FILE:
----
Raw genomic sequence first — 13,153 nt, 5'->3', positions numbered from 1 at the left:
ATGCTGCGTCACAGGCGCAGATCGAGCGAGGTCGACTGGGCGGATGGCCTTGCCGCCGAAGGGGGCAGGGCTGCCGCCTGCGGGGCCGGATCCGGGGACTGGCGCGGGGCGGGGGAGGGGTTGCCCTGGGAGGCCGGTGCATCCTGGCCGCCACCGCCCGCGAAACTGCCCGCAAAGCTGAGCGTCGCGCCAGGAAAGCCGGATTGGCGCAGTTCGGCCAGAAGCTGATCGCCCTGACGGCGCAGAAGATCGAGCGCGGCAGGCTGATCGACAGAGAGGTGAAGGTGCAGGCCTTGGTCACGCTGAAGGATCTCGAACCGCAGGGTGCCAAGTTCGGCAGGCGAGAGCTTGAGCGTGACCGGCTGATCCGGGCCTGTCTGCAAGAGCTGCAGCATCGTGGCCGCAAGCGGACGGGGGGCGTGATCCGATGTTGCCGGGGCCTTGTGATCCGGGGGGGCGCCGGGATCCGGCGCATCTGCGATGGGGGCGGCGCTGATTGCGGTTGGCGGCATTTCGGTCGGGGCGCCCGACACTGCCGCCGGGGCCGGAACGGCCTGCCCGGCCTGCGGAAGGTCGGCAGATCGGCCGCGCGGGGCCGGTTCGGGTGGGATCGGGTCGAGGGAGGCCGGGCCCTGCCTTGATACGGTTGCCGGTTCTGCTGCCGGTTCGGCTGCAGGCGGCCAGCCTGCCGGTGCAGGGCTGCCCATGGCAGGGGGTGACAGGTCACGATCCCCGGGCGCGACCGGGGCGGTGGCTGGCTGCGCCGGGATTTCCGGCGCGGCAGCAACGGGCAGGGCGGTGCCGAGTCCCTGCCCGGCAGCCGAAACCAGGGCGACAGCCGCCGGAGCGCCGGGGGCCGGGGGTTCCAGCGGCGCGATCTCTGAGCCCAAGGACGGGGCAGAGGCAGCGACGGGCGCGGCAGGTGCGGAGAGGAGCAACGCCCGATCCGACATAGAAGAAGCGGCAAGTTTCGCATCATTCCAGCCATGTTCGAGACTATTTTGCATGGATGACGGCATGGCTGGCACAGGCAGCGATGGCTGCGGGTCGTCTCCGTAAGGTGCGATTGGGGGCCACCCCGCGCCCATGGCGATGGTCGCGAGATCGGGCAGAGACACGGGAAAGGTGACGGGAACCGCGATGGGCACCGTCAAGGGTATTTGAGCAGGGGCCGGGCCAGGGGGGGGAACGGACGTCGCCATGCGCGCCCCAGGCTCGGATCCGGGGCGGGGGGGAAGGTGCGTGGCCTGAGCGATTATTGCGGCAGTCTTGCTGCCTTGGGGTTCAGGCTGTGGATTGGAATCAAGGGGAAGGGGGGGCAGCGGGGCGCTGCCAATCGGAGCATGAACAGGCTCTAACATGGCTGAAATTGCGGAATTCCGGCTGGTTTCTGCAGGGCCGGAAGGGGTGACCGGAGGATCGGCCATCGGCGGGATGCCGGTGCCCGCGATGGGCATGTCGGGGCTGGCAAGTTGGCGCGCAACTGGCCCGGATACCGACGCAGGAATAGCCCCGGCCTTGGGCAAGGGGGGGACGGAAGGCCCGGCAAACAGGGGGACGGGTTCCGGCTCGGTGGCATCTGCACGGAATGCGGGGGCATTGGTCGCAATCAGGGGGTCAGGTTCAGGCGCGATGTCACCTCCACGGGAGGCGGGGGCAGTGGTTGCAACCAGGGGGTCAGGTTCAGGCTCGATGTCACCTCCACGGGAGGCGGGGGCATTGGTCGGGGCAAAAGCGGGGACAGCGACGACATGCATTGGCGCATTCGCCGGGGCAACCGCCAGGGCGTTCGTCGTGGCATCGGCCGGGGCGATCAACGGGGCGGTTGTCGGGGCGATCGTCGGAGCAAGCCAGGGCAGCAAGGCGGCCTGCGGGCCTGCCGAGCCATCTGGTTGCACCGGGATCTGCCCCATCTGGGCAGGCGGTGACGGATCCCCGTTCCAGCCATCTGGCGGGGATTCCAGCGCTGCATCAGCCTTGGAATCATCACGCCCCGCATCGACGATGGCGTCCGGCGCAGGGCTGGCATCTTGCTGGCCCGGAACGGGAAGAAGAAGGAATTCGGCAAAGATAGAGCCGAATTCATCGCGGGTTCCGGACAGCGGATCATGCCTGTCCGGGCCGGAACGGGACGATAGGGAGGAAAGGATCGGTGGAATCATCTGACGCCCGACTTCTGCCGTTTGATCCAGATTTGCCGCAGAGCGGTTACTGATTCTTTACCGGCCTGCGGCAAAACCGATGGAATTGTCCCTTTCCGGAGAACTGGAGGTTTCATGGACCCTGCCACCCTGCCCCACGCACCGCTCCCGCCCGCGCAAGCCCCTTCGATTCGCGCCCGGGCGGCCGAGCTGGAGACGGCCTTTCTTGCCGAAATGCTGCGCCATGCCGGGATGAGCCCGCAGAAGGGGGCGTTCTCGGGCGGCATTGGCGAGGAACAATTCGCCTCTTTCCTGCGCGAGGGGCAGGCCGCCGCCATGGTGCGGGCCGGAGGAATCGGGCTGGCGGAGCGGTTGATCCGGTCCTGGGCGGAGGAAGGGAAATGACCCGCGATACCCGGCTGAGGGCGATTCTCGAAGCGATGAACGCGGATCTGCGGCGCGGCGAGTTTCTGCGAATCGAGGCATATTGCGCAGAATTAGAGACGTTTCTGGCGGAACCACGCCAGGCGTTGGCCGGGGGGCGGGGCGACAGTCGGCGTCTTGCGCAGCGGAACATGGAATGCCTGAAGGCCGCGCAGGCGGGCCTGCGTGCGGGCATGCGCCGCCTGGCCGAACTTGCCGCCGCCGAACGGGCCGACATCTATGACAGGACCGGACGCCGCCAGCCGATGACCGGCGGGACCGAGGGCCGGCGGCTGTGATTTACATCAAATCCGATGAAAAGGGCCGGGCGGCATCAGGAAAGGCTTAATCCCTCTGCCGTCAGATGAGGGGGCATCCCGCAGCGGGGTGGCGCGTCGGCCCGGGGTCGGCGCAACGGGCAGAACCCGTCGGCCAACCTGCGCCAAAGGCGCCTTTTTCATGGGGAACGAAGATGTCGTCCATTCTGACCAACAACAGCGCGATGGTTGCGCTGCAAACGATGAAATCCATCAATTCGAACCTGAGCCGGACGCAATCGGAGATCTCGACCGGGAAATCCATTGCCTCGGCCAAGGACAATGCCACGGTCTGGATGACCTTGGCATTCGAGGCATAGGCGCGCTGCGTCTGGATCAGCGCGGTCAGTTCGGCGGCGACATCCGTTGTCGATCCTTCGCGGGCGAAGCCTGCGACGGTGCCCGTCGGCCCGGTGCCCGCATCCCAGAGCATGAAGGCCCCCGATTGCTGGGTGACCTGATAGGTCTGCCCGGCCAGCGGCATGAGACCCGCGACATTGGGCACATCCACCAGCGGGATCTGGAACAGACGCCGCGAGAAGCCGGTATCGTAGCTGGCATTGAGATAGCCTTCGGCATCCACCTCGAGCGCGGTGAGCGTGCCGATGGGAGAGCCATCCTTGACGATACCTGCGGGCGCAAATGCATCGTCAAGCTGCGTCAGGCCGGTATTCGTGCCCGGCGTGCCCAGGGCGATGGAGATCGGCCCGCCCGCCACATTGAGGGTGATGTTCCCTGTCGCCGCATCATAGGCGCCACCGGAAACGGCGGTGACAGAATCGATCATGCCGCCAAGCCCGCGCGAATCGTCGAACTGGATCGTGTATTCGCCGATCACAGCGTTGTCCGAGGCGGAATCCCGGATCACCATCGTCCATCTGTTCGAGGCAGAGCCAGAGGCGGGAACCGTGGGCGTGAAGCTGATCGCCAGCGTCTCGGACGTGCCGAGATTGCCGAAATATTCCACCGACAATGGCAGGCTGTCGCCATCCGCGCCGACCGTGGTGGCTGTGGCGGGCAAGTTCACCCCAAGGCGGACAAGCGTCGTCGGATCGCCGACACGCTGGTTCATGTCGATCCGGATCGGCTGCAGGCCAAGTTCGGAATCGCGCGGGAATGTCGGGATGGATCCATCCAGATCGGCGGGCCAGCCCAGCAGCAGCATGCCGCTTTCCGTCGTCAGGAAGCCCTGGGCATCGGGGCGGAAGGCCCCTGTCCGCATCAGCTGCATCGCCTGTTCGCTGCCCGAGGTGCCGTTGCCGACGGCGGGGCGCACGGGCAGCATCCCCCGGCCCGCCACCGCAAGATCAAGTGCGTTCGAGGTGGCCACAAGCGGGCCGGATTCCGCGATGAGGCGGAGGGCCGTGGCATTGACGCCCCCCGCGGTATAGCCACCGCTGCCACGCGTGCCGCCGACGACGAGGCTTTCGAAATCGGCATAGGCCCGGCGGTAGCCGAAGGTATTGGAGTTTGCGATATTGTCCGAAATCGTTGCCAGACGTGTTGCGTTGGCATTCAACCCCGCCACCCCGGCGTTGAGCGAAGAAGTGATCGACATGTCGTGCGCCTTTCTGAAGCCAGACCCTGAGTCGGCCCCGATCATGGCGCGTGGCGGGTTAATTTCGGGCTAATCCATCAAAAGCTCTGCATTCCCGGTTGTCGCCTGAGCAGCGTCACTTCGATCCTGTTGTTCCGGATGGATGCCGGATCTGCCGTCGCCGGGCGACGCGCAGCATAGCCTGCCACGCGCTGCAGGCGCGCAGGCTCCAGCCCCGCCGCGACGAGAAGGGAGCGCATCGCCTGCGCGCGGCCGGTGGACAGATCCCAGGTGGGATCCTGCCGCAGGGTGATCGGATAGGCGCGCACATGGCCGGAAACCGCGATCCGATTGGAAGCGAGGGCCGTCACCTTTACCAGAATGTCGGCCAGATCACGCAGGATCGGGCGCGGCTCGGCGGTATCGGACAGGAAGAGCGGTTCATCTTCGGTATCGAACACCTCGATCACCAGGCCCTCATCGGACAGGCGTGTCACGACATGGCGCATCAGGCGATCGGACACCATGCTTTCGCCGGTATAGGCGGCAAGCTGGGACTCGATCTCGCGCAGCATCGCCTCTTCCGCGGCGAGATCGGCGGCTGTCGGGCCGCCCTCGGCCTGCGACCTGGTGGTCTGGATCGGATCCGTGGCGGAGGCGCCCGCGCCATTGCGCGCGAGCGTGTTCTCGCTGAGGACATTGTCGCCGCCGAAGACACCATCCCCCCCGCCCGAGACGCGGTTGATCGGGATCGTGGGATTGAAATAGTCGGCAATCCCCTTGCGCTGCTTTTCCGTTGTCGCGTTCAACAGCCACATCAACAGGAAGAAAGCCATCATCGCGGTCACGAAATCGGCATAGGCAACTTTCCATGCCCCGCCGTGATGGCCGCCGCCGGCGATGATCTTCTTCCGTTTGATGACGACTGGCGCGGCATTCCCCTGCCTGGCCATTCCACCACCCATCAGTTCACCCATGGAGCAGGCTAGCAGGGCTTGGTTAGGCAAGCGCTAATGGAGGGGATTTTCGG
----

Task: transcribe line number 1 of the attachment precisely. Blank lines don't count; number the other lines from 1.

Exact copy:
Raw genomic sequence first — 13,153 nt, 5'->3', positions numbered from 1 at the left: